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Quick Pickled Daikon Radish and Carrots

Tue, 04/04/2023 - 13:52

Quick pickling is a method of pickling vegetables by soaking them in a vinegar-based solution for a short period of time, usually overnight. Quick pickles are also called refrigerator pickles because they must be stored in the refrigerator and eaten within four weeks, as opposed to canned or fermented vegetables which are processed to make them shelf stable.

Nutrition Software Used: ESHA Food Processor  Nutrition Education Program Archive Link: Info: Jean Ann FischerTaxonomy Term Description: 

The Nutrition Education Program (NEP) delivers evidence-based nutrition education and obesity prevention interventions through a combination of education strategies coupled with multi-level community changes that occur within the environment to promote healthy eating and active lifestyles.

This material was funded by USDA's Supplemental Nutrition Assistance Program – SNAP and Expanded Food & Nutrition Education Program (EFNEP).


  • 1 cup daikon radish, scrubbed with clean vegetable brush under running water, peeled and julienned
  • 1 cup carrots, scrubbed with clean vegetable brush under running water, peeled and julienned
  • ½ cup apple cider vinegar
  • ½ cup water
  • 2 Tablespoons sugar
  • ½ teaspoon salt


  1. Wash hands with soap and water.
  2. Pack julienned radish and carrots in clean canning jars or a glass container with a tight-fitting lid.
  3. In a medium saucepan, combine vinegar, water, sugar, and salt. Bring to a boil.
  4. Carefully pour the liquid into the jars, completely covering the vegetables. Let sit uncovered at room temperature to cool, for about one hour.
  5. Close jars tightly and transfer to the refrigerator. Refrigerate overnight before serving.
  6. Drain before serving. Serve with sandwiches, rice bowls, wraps, or tacos.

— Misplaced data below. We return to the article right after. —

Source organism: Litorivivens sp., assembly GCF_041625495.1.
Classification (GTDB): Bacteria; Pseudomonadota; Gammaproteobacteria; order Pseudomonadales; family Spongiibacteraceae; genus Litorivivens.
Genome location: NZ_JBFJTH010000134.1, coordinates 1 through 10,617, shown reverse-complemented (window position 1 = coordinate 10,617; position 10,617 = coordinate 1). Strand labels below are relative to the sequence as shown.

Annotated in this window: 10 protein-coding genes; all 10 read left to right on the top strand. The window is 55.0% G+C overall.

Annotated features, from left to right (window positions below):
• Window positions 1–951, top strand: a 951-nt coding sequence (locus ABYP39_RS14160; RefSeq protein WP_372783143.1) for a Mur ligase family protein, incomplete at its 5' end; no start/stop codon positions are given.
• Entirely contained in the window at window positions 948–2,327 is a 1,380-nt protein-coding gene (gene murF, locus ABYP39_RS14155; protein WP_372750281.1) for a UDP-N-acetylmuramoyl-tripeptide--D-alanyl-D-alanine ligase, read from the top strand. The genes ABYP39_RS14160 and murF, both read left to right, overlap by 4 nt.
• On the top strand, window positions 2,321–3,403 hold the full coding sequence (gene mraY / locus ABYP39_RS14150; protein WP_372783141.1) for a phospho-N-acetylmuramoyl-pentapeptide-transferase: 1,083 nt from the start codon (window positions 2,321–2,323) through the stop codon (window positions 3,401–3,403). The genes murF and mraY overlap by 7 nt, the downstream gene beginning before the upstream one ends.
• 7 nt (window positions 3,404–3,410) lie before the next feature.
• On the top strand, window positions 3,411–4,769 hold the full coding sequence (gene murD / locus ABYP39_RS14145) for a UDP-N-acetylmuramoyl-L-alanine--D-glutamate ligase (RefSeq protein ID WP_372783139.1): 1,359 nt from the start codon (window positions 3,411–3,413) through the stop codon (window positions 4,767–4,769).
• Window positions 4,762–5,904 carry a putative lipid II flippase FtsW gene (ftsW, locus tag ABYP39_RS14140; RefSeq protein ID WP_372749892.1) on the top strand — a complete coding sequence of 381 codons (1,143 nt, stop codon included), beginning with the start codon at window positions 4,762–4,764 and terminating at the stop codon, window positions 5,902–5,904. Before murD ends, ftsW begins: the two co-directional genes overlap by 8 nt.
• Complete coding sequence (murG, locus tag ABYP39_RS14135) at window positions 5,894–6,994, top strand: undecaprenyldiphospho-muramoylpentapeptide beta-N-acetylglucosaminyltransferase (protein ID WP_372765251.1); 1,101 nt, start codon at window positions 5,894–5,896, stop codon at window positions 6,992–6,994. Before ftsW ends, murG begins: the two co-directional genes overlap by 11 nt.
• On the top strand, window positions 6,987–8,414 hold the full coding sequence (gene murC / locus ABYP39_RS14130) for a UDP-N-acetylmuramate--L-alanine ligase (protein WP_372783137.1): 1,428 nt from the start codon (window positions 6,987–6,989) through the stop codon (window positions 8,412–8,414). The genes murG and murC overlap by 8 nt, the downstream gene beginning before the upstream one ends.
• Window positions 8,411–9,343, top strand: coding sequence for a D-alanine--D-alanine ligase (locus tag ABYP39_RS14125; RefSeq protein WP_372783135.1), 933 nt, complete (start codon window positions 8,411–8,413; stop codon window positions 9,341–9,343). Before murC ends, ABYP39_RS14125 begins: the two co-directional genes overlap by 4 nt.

7. Store leftovers in a sealed jar or container in the refrigerator for up to four weeks.
Category:  Side Dishes Yield: 6 servings Calories: 30Total Fat: 0Saturated Fat: 0Potassium: 4Total Sugars: 6Iron: 0Vitamin D: 0Calcium: 2Protein: 0Fiber: 1Added Sugars: 4Total Carbohydrates: 8Sodium: 220Cholesterol: 0Photo by Marusa Jonas

Old-Fashioned Bread Pudding

Wed, 02/22/2023 - 14:10

A serving of "Old Fashioned Bread Pudding" is a delicious way to add whole grain breads to your meals! Buttering each slice of bread and sprinkling it with cinnamon before cutting it into cubes makes every bite especially tasty!


Adapted from: Montana Extension Nutrition Education Program, Montana State University Extension Service

Nutrition Software Used: ESHA Food Processor


  • 5 slices whole wheat bread
  • 2 Tablespoons butter or margarine
  • ¼ teaspoon cinnamon
  • ⅓ cup sugar, white or brown
  • ½ cup raisins or dried cranberries
  • 3 eggs
  • 2 cups nonfat milk
  • 1 teaspoon vanilla extract


  1. Wash hands with soap and water. Preheat oven to 350 °F. Spray a 8x8 baking dish with non-stick cooking spray. Set aside.
  2. Spread one side of bread with margarine or butter. Sprinkle with cinnamon. Cut bread into 1-inch cubes.
  3. In a medium-sized bowl, combine bread cubes, sugar, and raisins.
  4. Break eggs into a medium-sized bowl. Wash hands with soap and water after cracking raw eggs. Add milk and vanilla to eggs. Blend well.
  5. Pour liquid over bread mixture; lightly mix. Transfer mixture to prepared baking dish.
  6. Bake uncovered for 50 to 60 minutes or until the center of the mixture reaches 160 °F when measured with a food thermometer. At this temperature, a metal knife inserted near the center of the pudding comes out clean.
  7. Serve warm or cold. Top with vanilla yogurt if desired. Refrigerate leftovers within 2 hours.
  8. Store leftovers in a sealed container in the refrigerator for up to four days.
Category:  Desserts Yield: 6 servings Calories: 270Total Fat: 8Saturated Fat: 3Potassium: 6Total Sugars: 24Iron: 10Vitamin D: 6Calcium: 10Protein: 8Fiber: 2Added Sugars: 12Total Carbohydrates: 34Sodium: 180Cholesterol: 105Photo provided by Cami Wells.

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